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Gas Gauge Problems (New)


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For those that followed my other post, this is a continuation of my 1940 Buick super. I grounded the gauge wire at the trunk connection and the gauge dropped to empty. Indicating the gauge and wiring was good. So, I started tackling my gas Gauge problem today. I dropped the tank and took out the sending unit. Much to my delight the tank and sending unit was changed some where along my cars life. The tank is super clean inside! Just like new. When I took out the sending unit, it had plastic washers under the 5 screws. Is that normal? Or should I replace them with metal washers?

 

anyway, I tested the old sending unit while I had it out, sure enough it’s bad. I got my new sending unit today, hooked it up outside the tank and the gauge works perfectly! Thanks again to everyone who helped me through this frustrating problem. I do plan on connecting a ground wire to one of the sending units screws, that’s why I’m confused about the plastic washers. Any thoughts?

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6 minutes ago, Chuck Griffin said:

I thought the same thing but isn’t it insulated through the rubber sealing gasket?

 

  The screws are screwing into the tank.   The sending unit flange is grounded to the tank.  A wire eyelet will be grounded to the tank by virtue of the screw.

 

  My 1950 has metal washers.

 

  Ben

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Gas can seep up through the threads and you will smell it. I have not seen plastic washers on one, but in my opinion the sender should have a dedicated ground wire no matter what, so it shouldn't matter. Copper washers are a more likely period fix for potential leakage. I suspect (but can't prove) GM's method was to make the holes in the cork gasket really tight around the threads and hope for the best. I do that when I make a gasket, and I also use purple Loctite on the screws (blue is probably ok). The loctite seals up the threads and also allows you to choose how tight to make them, and how hard to squish the gasket, with no worries about screws backing out. Just make sure the terminal on the ground wire is contacting the sender housing directly.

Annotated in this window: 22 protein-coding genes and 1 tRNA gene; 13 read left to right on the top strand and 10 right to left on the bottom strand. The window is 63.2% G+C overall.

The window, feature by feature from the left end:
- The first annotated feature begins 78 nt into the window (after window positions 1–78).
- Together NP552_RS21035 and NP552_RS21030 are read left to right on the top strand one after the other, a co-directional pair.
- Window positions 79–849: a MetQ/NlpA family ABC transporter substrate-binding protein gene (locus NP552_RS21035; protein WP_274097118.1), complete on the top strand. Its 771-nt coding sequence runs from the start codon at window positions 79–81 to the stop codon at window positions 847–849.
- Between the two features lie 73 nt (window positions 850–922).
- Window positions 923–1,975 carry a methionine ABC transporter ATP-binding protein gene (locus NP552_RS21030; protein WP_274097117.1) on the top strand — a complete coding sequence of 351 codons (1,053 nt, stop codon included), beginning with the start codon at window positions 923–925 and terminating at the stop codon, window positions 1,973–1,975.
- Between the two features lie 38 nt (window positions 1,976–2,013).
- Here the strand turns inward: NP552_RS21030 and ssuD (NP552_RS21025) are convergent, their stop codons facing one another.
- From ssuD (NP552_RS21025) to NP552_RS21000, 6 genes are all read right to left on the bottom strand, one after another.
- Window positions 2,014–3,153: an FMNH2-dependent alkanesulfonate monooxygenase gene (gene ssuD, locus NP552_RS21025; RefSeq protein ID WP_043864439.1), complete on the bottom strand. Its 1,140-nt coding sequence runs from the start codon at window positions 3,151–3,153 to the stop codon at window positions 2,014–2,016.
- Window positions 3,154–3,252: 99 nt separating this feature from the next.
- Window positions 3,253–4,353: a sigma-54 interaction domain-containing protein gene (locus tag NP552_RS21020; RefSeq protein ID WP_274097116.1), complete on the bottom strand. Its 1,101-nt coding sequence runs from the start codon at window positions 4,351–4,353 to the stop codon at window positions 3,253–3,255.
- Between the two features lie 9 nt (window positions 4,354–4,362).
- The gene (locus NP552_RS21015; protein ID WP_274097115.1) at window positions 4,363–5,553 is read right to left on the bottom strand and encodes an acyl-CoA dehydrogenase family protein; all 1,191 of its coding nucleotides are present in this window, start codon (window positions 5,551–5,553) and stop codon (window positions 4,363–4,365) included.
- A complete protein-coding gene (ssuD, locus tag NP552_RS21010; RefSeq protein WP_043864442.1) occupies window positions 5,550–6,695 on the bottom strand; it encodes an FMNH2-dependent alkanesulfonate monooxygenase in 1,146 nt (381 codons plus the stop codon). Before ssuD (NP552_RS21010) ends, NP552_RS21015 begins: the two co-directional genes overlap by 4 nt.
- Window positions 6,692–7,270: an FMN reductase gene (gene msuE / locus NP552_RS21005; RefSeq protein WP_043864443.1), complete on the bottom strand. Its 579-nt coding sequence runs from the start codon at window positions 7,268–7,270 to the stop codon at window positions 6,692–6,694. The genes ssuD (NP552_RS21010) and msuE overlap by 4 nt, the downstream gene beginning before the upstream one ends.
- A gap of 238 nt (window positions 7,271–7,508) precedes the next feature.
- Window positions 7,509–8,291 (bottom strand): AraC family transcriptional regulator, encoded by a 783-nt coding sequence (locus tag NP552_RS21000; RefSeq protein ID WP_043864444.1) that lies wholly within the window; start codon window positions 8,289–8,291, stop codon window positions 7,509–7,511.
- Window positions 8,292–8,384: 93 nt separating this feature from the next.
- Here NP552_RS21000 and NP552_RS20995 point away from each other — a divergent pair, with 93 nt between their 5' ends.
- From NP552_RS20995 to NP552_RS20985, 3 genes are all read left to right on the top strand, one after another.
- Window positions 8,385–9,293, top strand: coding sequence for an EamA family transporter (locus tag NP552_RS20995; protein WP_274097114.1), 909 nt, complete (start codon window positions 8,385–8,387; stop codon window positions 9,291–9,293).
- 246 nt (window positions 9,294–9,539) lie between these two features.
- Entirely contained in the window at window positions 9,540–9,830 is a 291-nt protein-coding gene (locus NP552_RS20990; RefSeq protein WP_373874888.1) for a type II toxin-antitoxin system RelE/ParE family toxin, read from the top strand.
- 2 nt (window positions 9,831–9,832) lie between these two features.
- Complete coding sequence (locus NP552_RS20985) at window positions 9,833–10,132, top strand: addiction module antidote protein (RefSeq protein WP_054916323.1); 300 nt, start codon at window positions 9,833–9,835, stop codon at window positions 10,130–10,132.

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The separate ground wire is a good idea. Originally the metal fuel line was used as the ground. Now most cars have a rubber hose connecting the first 10 inches of fuel line from the tank to the rest of the line. That removes the ground that used to go through all the frame clamps that hold the fuel line in place.

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I'm a firm believer in good grounds and I ran several dedicated ground wires to lights, to the accessory electric priming fuel pump, and the fuel sending unit.  

From my battery, I ran two ground cables:  one to the frame to create a "ground hub", and the second ground cable up to the engine.  

 

1859986831_BuickBatteryCables20201.thumb.jpeg.5da6ce00fa96632a66ff8ec537444576.jpeg.744105e20a9fd89724f1eb34c5a43d62.jpeg

This is my schematic tracing my battery cables, the master "kill switch" and the frame "ground hub".

 

 

DSC_1572.thumb.jpeg.ba26fb181e4b94416446966c2aa785b5.jpeg.dfea116037d17c280f9917bf3d23027b.jpeg

In the car, this is what it looks like.  I have two ground cables (2/0) running off the negative pole.

 

 

DSC_1447.thumb.jpeg.9c639d2e76ecd42b1e5ea974a28fca50.jpeg.c285734db926beb3cc6a4de40319c42e.jpeg

The one goes up front to the engine, the second grounds to the frame and this is where I attach my dedicated grounds if needed.

This picture shows the "hub" with my electric fuel pump and my fuel sender wire attached.

 

 

DSC_0634.thumb.jpeg.0a52804aee3f0c43192a900ed7796317.jpeg.4654c9d9e8e6ce897cc6601fa4c7c201.jpeg

The fuel sender ground wire attaches directly to the flange mounting screw.  

I routed it down the frame rail and I left plenty of slack so I can drop the tank without any problems.

 

 

Gary

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